The story ends quickly, as if Vyasa is done with love and eager to return to Yudhisthira's preoccupations with war.

Nala leaves Vidarbha with a noisy retinue and newly acquired gambling skills. Arriving in Nishada, Nala challenges his brother Pushkara to a game of dice.

Nala to Pushkara: "I stake everything I have on this single throw: Damayanti, my soldiers, myself. Stake your kingdom or fight with me on the battleground. One of us will be the unchallenged king for the rest of our lives."

Pushkara is more than happy to play the dice. It's Damayanti he wants for he has everything else. Plus, he favours his chances against Nala.

Of course, we know that fate is on Nala's side now. Pushkara hasn't been improving his understanding of the law of large numbers while Nala has been reading the latest papers on fat tails and uniform convergence. In one throw Nala regains everything he's lost. With a sly smile, Nala whispers to Pushkara "it wasn't you who won against me four years ago! It was Kala!"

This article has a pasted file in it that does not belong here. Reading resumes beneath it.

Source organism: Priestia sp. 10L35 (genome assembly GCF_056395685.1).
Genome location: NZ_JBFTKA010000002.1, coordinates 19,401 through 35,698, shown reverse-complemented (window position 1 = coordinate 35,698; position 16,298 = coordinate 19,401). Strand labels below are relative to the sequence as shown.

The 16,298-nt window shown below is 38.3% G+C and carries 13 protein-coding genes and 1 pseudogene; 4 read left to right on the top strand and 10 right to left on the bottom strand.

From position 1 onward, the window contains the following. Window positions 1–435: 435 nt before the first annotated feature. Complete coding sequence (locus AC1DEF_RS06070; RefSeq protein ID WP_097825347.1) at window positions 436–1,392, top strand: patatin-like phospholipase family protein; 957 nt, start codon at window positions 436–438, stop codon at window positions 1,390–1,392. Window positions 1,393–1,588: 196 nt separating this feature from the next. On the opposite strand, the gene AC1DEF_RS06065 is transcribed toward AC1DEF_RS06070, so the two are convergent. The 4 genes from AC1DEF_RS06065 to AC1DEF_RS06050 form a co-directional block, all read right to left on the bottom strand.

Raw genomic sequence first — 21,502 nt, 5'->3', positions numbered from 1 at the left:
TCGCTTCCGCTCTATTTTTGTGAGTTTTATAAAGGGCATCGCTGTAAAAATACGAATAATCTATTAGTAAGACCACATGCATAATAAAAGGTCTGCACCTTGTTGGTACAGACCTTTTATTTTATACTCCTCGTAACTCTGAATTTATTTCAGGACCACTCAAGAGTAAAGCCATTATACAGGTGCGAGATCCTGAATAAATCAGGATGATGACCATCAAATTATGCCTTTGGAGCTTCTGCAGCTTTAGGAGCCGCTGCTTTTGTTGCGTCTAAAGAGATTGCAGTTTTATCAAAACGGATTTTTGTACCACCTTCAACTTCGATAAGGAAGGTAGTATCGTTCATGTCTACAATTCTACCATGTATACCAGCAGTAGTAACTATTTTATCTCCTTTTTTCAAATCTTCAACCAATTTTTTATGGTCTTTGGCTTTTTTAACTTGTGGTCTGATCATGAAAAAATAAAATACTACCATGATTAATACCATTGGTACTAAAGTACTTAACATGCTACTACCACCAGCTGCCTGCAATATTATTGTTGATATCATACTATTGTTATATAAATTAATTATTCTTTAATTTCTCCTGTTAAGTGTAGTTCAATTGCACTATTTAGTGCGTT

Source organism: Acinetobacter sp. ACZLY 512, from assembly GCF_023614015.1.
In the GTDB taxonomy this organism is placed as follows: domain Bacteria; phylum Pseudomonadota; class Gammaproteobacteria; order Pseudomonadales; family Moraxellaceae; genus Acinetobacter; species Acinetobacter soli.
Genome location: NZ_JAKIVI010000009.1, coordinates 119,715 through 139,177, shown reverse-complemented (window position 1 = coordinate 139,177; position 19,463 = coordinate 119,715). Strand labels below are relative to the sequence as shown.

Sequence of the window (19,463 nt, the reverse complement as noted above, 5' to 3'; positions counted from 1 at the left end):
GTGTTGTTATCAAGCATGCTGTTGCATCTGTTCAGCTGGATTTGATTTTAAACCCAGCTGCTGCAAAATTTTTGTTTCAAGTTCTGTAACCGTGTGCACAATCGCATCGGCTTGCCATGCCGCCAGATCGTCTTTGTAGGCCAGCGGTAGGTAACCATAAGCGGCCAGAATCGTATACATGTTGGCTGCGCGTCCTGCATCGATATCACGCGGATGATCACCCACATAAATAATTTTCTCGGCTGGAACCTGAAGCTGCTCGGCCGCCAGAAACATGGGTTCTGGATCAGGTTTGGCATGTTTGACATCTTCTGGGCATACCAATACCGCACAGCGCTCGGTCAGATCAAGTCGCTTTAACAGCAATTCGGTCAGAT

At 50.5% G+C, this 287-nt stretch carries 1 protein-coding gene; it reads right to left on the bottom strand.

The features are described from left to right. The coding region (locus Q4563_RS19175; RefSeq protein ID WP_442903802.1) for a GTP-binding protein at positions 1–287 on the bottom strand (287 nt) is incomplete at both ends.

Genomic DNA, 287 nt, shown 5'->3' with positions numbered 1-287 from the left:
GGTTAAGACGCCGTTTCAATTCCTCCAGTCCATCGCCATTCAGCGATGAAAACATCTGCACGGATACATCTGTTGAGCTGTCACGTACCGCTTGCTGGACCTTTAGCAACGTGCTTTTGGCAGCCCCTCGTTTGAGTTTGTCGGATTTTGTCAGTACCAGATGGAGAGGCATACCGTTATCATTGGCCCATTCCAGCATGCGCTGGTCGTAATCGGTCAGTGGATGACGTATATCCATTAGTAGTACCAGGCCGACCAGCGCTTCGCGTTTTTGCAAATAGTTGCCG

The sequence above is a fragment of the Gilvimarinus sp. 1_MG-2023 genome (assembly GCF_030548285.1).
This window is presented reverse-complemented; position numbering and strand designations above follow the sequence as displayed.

Fortunately for Pushkara, Nala is magnanimous in victory. Instead of enslaving his brother, Nala embraces him and accompanies Pushkara on a celebratory procession to the principality that's been reserved for his brother. May be it's just Vyasa telling us that this feud is over and it's time to get back to the main story.

As Vyasa's spotlight moves back to the exiled Pandava king, we have a decision on our hands: should we follow Vyasa as I promised a couple of months ago, or should I reread Nala and Damayanti's story as I promised last week. Either way, I am keeping one promise and breaking the other.